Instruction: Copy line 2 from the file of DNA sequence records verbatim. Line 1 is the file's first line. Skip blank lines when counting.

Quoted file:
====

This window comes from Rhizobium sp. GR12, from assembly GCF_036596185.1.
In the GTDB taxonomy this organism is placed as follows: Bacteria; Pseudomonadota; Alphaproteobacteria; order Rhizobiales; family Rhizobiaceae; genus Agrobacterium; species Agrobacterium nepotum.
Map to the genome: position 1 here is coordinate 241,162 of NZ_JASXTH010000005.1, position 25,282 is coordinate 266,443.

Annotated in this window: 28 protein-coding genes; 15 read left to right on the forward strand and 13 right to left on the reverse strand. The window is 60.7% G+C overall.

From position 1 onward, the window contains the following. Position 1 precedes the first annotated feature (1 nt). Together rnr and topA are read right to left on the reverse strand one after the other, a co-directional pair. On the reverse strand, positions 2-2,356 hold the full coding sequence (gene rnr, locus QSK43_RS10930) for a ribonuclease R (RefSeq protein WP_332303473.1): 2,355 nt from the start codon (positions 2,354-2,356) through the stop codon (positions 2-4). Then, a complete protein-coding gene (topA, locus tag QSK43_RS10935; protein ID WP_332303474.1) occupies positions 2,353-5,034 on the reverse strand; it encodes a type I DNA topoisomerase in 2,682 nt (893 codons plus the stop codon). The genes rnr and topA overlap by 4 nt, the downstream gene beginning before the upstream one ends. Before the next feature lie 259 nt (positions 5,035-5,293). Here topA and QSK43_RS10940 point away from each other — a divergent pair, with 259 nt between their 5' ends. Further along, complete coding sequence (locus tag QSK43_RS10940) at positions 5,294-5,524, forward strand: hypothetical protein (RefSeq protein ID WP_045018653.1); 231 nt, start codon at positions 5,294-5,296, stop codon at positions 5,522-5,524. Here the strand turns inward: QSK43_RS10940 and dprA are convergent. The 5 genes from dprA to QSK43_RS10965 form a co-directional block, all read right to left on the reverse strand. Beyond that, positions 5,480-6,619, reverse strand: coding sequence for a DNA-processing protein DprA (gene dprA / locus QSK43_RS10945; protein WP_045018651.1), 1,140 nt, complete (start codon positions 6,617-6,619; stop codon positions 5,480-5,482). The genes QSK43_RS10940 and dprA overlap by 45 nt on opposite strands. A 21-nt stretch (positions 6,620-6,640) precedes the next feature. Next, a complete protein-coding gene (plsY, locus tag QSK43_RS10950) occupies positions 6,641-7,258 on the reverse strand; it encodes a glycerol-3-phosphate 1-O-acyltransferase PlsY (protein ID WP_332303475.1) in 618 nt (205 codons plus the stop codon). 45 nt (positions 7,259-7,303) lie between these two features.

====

In the GTDB taxonomy this organism is placed as follows: Bacteria; Pseudomonadota; Alphaproteobacteria; order Rhizobiales; family Rhizobiaceae; genus Agrobacterium; species Agrobacterium nepotum.